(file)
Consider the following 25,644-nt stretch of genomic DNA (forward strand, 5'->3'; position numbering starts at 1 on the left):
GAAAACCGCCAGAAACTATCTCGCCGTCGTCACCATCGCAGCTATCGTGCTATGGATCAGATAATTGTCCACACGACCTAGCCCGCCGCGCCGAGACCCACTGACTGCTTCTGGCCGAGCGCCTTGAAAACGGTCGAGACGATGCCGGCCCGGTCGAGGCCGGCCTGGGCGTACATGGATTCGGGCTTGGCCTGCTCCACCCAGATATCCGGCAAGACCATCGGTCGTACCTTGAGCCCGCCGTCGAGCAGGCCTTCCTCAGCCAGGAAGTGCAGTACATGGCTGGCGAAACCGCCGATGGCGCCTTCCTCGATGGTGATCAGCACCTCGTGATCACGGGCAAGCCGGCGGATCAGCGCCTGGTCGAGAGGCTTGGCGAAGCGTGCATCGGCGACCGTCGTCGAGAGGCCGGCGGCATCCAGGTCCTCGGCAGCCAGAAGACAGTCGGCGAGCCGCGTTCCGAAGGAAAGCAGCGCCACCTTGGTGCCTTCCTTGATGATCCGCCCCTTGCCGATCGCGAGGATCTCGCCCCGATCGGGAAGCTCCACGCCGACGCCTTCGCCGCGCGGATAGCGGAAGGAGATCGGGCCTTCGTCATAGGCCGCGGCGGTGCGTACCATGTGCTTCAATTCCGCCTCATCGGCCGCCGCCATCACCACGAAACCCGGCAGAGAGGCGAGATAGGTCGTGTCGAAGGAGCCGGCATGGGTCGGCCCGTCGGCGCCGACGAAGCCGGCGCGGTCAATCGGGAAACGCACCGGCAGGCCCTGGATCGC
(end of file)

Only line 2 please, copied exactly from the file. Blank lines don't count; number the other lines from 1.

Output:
GAAAACCGCCAGAAACTATCTCGCCGTCGTCACCATCGCAGCTATCGTGCTATGGATCAGATAATTGTCCACACGACCTAGCCCGCCGCGCCGAGACCCACTGACTGCTTCTGGCCGAGCGCCTTGAAAACGGTCGAGACGATGCCGGCCCGGTCGAGGCCGGCCTGGGCGTACATGGATTCGGGCTTGGCCTGCTCCACCCAGATATCCGGCAAGACCATCGGTCGTACCTTGAGCCCGCCGTCGAGCAGGCCTTCCTCAGCCAGGAAGTGCAGTACATGGCTGGCGAAACCGCCGATGGCGCCTTCCTCGATGGTGATCAGCACCTCGTGATCACGGGCAAGCCGGCGGATCAGCGCCTGGTCGAGAGGCTTGGCGAAGCGTGCATCGGCGACCGTCGTCGAGAGGCCGGCGGCATCCAGGTCCTCGGCAGCCAGAAGACAGTCGGCGAGCCGCGTTCCGAAGGAAAGCAGCGCCACCTTGGTGCCTTCCTTGATGATCCGCCCCTTGCCGATCGCGAGGATCTCGCCCCGATCGGGAAGCTCCACGCCGACGCCTTCGCCGCGCGGATAGCGGAAGGAGATCGGGCCTTCGTCATAGGCCGCGGCGGTGCGTACCATGTGCTTCAATTCCGCCTCATCGGCCGCCGCCATCACCACGAAACCCGGCAGAGAGGCGAGATAGGTCGTGTCGAAGGAGCCGGCATGGGTCGGCCCGTCGGCGCCGACGAAGCCGGCGCGGTCAATCGGGAAACGCACCGGCAGGCCCTGGATCGC